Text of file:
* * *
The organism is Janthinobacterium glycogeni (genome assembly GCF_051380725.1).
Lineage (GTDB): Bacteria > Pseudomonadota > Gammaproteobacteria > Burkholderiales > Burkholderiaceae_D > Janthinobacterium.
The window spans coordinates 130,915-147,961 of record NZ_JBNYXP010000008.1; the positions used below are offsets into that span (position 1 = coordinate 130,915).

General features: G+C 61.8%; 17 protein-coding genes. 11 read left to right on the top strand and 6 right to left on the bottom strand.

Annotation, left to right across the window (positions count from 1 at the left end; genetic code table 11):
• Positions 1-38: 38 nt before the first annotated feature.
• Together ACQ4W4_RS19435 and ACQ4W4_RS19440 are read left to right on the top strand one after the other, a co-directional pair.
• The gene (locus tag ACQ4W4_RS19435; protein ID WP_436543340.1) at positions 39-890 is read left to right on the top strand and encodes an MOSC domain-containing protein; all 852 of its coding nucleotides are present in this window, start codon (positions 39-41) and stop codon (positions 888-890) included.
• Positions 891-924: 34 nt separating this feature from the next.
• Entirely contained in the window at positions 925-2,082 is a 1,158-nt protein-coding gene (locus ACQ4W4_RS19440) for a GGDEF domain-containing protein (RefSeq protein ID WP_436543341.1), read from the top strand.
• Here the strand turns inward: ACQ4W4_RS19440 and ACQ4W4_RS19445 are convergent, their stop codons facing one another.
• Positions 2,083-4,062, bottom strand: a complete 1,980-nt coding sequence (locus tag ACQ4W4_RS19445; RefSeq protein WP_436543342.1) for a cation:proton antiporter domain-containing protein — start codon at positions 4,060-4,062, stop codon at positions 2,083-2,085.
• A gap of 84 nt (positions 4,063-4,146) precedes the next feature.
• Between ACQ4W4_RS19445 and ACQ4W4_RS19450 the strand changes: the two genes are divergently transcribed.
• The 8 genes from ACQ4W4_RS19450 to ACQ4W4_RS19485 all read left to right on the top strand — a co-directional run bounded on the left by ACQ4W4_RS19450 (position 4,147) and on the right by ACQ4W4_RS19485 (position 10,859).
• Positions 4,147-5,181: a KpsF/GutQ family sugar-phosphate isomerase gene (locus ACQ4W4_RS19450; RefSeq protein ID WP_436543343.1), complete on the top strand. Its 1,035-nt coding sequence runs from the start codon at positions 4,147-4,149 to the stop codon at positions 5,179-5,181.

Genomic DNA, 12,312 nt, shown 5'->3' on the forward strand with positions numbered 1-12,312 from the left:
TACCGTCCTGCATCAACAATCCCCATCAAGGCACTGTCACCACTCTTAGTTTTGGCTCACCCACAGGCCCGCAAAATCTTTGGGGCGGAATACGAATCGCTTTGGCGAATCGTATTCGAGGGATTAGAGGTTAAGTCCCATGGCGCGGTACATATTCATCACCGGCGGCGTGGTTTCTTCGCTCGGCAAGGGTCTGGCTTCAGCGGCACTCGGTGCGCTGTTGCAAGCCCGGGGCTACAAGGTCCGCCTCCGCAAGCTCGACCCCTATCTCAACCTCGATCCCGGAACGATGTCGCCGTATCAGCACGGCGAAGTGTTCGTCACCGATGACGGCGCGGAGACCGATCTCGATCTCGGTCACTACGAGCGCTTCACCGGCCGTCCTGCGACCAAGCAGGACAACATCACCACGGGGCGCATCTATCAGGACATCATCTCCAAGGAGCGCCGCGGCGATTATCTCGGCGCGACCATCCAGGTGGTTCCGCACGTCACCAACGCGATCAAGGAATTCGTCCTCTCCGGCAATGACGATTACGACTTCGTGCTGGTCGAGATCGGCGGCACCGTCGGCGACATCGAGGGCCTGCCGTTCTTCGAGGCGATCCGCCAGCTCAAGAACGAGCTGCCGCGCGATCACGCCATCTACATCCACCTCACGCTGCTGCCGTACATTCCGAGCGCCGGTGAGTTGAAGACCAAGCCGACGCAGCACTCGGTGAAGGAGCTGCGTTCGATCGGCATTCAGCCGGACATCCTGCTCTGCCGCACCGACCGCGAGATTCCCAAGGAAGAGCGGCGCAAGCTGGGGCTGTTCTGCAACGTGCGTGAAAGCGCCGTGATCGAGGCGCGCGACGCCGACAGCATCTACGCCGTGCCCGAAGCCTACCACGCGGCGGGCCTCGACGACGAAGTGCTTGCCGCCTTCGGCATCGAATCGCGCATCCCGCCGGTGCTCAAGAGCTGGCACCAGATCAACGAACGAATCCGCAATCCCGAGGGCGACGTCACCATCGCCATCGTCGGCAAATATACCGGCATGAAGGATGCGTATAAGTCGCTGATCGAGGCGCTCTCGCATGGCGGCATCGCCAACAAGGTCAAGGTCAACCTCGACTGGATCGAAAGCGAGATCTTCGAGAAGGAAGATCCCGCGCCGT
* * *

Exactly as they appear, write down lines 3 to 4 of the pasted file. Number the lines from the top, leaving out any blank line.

The window spans coordinates 130,915-147,961 of record NZ_JBNYXP010000008.1; the positions used below are offsets into that span (position 1 = coordinate 130,915).

General features: G+C 61.8%; 17 protein-coding genes. 11 read left to right on the top strand and 6 right to left on the bottom strand.